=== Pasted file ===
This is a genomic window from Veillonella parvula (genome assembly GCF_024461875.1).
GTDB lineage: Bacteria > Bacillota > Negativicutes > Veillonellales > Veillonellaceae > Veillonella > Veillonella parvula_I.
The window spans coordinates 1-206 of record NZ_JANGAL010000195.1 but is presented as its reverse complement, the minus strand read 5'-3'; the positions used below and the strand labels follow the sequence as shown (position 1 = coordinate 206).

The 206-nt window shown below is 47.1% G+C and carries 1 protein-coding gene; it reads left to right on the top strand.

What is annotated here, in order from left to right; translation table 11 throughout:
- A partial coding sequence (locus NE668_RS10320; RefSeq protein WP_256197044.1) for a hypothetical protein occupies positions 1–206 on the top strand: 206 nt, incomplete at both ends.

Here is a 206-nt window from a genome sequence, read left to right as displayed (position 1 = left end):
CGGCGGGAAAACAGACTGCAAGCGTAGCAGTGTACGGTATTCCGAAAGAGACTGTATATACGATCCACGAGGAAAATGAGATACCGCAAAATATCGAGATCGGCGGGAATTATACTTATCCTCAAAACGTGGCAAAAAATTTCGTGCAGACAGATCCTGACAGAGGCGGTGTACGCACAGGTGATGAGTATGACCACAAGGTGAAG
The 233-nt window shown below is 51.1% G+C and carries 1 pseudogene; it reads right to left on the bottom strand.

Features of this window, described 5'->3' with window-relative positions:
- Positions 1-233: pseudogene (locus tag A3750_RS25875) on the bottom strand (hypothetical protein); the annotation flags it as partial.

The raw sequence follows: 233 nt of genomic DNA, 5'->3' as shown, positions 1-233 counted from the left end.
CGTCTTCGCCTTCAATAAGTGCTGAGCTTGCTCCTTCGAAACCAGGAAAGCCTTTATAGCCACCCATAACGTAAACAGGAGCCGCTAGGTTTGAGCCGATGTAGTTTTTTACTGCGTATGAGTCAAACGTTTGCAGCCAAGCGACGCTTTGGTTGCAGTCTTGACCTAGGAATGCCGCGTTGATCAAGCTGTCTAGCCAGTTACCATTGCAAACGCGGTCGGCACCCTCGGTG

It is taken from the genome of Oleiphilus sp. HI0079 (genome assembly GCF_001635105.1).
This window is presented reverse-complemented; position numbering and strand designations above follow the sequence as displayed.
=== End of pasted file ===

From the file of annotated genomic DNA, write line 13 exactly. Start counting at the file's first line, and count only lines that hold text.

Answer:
CGTCTTCGCCTTCAATAAGTGCTGAGCTTGCTCCTTCGAAACCAGGAAAGCCTTTATAGCCACCCATAACGTAAACAGGAGCCGCTAGGTTTGAGCCGATGTAGTTTTTTACTGCGTATGAGTCAAACGTTTGCAGCCAAGCGACGCTTTGGTTGCAGTCTTGACCTAGGAATGCCGCGTTGATCAAGCTGTCTAGCCAGTTACCATTGCAAACGCGGTCGGCACCCTCGGTG